Paying your Rent Online

These days, it is increasingly common to pay your rent online via a rent portal. If your landlord uses an online portal, you can typically submit a payment using your bank account information or, potentially, a debit or credit card with just a few clicks.

The benefit of paying your rent online using a portal is that you can typically handle your payment at the last minute and still qualify as being on time. Plus, you don’t have to worry about mailing anything or meeting your landlord to handle the payment over.

Using a Check to Pay Your Rent

Another classic payment method is to write a check. It gives you a written record that you made a payment and is easy for your landlord to deposit. Plus, you can either drop one off or mail it to your landlord, though the latter only works if you can send it out a few days in advance to ensure it’ll arrive.

Additionally, most online bill-paying services technically just send checks. This option isn’t just convenient, but you can also set it up to recur automatically, making it easier to ensure that you don’t accidentally forget to put the check in the mail.

Handing Over Cash for Your Rent

While this isn’t as common, some landlords will allow tenants to pay rent in cash. Out of all of the possible approaches, this one is usually the riskiest. Since that’s the case, you’ll want to exercise caution.

For example, never put cash rent payments in the mail. Instead, bring it directly to your landlord and make sure you get a receipt. That way, you have proof of payment.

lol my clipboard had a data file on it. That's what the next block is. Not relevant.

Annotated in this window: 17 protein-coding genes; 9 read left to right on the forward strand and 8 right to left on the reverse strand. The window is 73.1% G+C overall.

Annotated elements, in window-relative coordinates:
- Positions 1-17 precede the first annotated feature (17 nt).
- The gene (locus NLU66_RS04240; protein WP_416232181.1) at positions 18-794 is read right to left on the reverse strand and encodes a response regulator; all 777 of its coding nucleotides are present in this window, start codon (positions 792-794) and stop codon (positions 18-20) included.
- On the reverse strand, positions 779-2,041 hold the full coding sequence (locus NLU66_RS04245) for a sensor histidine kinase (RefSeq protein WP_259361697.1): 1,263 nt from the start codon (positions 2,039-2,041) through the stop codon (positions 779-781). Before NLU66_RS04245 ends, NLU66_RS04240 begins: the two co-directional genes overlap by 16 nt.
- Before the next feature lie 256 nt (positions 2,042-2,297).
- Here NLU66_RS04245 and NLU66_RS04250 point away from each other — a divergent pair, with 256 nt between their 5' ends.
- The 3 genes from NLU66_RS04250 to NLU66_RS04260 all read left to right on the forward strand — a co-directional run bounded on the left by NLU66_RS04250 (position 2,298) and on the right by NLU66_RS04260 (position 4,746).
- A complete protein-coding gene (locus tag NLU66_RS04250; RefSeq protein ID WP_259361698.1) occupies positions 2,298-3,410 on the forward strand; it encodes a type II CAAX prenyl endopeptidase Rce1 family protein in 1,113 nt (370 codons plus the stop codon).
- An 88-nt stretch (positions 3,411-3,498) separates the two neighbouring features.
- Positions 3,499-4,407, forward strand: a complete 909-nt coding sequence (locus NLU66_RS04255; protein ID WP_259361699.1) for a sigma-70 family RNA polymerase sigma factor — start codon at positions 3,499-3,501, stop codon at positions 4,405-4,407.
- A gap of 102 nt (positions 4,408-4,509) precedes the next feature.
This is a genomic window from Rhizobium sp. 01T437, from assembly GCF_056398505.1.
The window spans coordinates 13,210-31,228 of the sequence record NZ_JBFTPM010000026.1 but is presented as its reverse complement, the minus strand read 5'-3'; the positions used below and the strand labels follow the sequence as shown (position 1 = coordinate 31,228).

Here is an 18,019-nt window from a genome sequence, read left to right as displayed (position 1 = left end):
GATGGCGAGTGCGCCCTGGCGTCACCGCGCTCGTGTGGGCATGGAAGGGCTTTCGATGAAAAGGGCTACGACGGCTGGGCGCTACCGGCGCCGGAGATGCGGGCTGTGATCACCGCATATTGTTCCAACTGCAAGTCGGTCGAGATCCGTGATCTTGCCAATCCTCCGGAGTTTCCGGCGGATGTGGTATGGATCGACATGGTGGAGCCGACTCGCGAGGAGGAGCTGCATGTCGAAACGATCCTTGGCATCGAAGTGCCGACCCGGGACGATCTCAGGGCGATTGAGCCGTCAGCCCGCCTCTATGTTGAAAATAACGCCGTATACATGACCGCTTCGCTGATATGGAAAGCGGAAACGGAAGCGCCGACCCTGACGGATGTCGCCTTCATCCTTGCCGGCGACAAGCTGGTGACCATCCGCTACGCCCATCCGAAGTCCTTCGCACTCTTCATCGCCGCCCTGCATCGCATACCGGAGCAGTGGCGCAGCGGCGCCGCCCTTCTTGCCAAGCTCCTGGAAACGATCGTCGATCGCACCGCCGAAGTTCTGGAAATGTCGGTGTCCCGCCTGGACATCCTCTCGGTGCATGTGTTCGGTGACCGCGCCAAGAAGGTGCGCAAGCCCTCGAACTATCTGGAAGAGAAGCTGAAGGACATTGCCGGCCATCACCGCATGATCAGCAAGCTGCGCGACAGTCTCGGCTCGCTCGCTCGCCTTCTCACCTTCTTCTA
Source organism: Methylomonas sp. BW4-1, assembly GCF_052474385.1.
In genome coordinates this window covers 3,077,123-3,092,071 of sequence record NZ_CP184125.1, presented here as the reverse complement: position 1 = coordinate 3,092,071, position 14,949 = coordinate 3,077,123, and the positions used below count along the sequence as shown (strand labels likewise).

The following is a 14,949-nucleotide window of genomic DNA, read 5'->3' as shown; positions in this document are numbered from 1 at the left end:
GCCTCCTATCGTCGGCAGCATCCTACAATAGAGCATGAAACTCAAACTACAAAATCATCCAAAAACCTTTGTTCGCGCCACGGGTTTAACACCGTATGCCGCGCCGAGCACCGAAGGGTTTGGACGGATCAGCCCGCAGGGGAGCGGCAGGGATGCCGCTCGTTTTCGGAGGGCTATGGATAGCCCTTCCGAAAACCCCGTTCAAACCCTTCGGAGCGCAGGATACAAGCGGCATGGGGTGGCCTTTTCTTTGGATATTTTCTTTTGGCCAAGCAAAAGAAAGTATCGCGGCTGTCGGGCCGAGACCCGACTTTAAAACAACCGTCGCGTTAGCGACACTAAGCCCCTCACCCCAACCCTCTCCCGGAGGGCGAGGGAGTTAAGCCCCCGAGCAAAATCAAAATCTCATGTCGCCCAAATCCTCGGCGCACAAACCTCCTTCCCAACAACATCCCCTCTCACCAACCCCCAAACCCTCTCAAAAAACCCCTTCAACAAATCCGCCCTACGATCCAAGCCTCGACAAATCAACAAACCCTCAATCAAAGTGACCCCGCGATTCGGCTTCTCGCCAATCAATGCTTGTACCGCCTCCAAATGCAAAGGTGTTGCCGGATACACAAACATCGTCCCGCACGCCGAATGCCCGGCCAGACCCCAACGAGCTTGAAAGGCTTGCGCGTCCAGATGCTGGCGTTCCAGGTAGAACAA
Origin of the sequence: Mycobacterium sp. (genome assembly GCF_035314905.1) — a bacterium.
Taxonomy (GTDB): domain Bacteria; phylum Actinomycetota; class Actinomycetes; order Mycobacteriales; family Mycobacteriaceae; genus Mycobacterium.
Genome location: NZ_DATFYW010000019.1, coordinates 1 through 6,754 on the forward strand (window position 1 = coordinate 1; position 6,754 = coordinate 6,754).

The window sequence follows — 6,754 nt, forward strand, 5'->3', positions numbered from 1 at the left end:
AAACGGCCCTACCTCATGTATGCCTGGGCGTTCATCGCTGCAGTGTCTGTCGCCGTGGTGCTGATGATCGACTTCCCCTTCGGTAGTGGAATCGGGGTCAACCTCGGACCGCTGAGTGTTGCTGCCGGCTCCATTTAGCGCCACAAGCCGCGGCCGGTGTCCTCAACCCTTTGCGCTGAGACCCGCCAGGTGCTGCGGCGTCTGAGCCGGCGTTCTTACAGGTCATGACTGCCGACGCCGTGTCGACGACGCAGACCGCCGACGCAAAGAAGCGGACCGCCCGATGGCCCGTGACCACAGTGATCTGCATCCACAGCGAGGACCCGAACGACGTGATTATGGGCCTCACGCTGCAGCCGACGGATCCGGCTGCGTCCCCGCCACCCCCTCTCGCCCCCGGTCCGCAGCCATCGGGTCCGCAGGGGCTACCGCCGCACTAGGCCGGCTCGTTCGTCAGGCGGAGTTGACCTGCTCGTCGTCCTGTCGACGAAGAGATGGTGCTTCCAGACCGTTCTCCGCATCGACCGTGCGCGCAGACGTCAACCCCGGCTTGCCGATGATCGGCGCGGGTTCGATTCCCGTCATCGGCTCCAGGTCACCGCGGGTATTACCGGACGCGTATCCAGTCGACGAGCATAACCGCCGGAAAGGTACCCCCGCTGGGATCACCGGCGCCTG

Additionally, be wary of any landlord that makes a cash payment mandatory without reasonable justification, such as you having a history of bounced checks. If they’re demanding cash, it could mean that they have ill intentions or are doing something illegal, so it may be better to assert that you’d rather use another method just to be safe.

Alternative Options Like PayPal

Some landlords also accept payment via platforms such as Paypal, Venmo, or Zelle. These platforms may give you the option to pay via credit card, which might work in your favor, and you’ll also have a record of the transaction, which can serve as proof of payment.

However, there are also drawbacks. With PayPal, you can incur fees if you use debit or credit cards. Plus, if you try using the free option that’s designed for family and friends, you’re technically violating the terms and conditions, which could cause your account to get shut down.